Published: May 28, 2014
The Visit to the Doctor: Top Mistakes Women Make
You’re smart and educated, you visit the doctor yearly, you’re healthy- so what’s the big deal? Many women commonly write off their annual exam when receiving a perfect bill of health. They leave the office as unassuming and unquestioning individuals.
Well, maybe it’s time to think twice about our gynecological visit. This does NOT necessarily mean your doctor or health care practitioner is NOT doing his or her job. They are most likely very valid, logical claims that you are a healthy individual. On the contrary, we need to do better jobs as patients in their offices. Everyone should be aware of common flaws women make when visiting the doctor.
There is no better time than menopause for understanding your visits to the doctor.
By knowing what to expect, hopefully you will find appointments to flow much smoother and question-asking will be easier.
First, it is imperative that you choose a doctor you can talk to and trust. If your doctor doesn’t seem to be concerned about your menopausal issues, or tells you it’s all in your head, consider getting a second opinion.
The North American Menopause Society, www.menopause.org, can provide you with names of doctors and allied healthcare professionals in your area who are qualified to treat patients going through menopause.
Your medical agenda should include a visit to your physician on a yearly basis and adhere to a schedule of examinations and medical tests he/she may recommend.
The first step in assuring a smooth visit to your medical provider is to know which tests you should be receiving and why you are taking them.
If you’re not sure why you’re being tested for something, speak up! You have the right to ask questions. Expect a combination of physical tests and blood tests when going to the doctor for menopausal symptoms.
You should have a complete physical once a year which includes a blood pressure test, a test for diabetes, vision and hearing test, blood work-up, and cholesterol screening.
You should have a gynecological exam once a year. Your doctor will perform an internal exam with a speculum to visualize your cervix. Physical tests include the popular, highly anticipated pelvic examination (usually with a Pap Test). During this test, your health care provider looks for any internal or external abnormalities of reproductive organs including STDs (sexually transmitted diseases), cysts, tumors and cancers.
A Pap test detects any precancerous or cancerous changes of the cervix or vagina. These should not be new tests for the menopausal woman. Pelvic exams and pap smears should be on your “yearly list of tests”. Unfortunately, between 60% and 80% of American women with newly diagnosed invasive cervical cancer have NOT had a Pap smear in the past 5 years (American Society of Colposcopy and Cervical Pathology, 2005). A common misconception for postmenopausal women is they no longer need to be screened. Hysterectomy-induced menopausal women should discuss the frequency of this test with their doctor because they may be unnecessary.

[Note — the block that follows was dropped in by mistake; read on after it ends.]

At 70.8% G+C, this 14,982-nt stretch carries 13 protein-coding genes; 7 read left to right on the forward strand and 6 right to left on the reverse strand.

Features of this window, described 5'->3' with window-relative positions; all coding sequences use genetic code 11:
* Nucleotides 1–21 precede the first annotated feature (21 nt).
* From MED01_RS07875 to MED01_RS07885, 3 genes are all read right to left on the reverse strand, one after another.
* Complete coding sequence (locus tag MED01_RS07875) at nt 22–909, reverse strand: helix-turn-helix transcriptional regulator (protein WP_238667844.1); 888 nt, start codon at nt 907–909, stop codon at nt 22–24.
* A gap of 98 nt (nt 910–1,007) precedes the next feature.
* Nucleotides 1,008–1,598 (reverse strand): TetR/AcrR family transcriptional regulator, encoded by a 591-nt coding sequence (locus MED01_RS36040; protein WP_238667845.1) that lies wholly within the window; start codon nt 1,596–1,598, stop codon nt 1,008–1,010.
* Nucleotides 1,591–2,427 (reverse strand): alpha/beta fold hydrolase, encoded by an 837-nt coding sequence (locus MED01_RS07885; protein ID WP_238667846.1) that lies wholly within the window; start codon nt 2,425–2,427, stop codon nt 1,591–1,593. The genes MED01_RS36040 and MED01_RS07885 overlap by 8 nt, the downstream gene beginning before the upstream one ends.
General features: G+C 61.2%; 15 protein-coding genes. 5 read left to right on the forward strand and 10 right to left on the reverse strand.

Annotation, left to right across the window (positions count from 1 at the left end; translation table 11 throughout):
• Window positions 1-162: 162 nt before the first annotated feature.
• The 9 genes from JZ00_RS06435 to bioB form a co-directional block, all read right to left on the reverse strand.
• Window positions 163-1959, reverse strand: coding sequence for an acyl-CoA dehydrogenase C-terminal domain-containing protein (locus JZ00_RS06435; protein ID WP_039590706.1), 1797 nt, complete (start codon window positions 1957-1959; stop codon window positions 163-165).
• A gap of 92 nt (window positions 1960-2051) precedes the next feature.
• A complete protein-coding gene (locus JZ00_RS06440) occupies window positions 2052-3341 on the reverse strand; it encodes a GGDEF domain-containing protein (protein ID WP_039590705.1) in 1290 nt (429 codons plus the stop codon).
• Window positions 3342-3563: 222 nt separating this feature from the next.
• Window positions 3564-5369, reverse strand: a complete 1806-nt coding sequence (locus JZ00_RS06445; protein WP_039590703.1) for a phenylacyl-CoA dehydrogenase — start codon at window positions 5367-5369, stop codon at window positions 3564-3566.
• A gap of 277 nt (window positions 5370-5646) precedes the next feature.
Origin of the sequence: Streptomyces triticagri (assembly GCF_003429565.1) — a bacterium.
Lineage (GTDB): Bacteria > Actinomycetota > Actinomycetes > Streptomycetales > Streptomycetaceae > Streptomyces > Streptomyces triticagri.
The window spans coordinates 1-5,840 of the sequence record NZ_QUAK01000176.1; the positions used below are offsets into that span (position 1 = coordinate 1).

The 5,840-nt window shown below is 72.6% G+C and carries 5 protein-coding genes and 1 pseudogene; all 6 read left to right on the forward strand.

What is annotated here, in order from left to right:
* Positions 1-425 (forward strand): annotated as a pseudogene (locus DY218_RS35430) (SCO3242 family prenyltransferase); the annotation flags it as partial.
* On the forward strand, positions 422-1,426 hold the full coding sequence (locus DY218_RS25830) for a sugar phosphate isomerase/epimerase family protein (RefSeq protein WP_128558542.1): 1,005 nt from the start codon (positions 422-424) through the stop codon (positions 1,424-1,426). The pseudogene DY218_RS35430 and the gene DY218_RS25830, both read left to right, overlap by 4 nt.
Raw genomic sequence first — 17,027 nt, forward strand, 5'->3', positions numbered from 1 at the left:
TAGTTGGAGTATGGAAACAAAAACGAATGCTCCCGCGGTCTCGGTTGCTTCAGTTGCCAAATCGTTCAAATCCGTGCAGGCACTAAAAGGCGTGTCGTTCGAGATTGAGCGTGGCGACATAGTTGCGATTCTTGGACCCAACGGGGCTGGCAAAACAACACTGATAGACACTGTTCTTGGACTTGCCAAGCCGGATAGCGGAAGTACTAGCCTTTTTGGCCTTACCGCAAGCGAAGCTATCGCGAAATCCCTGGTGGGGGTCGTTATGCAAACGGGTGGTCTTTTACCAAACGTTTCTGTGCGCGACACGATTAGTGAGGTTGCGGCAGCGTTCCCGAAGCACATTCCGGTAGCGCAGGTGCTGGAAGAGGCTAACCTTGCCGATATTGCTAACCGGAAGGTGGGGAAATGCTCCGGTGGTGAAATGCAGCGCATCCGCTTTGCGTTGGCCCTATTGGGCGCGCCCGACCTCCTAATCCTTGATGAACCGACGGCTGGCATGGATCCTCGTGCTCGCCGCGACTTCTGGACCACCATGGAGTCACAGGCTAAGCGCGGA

The Mammogram is another common, important test that screens for breast cancer. We all need to be concerned about breast cancer and aware of ways to detect it. Our October 2004 issue of the Menopause Minute discusses breast health in detail. There is no arguing the importance of this test.
The National Cancer Institute (NCI) suggests a mammogram every year. There are many mistakes women make when considering a mammogram. Common myths deter women from having this screening. The mammogram is the single best way to detect breast cancer at an early age. It is a common misconception among women thinking mammograms do more harm than good. Although there are limitations to the test (they miss 10-15% of breast cancers and they can result in false-positives), it can find cancer before any lump can be felt. Another common misconception is if you don’t have a family history of breast cancer, you don’t need to have a mammogram. The mistake in assuming this is the majority of breast cancers occur in women who have no known risk factors1. Long term studies have shown that the mammography actually reduces deaths from breast cancer among women. Makes sense! Another myth is that having a mammogram will tell you everything you need to know for a year (until your next screening). This is not true. You still need to check for breast cancer with breast self-exams monthly. Discuss this with your health care provider and they will tell you how to recognize any abnormal changes. Make sure your doctor is checking you properly during your breast exam2 and if you feel a lump that your doctor doesn’t feel is suspicious, question it. Also question the results of your mammogram if you feel something abnormal but it didn’t pick it up. Ask for a sonogram. Sonograms will detect whether a lump is a cancerous solid mass.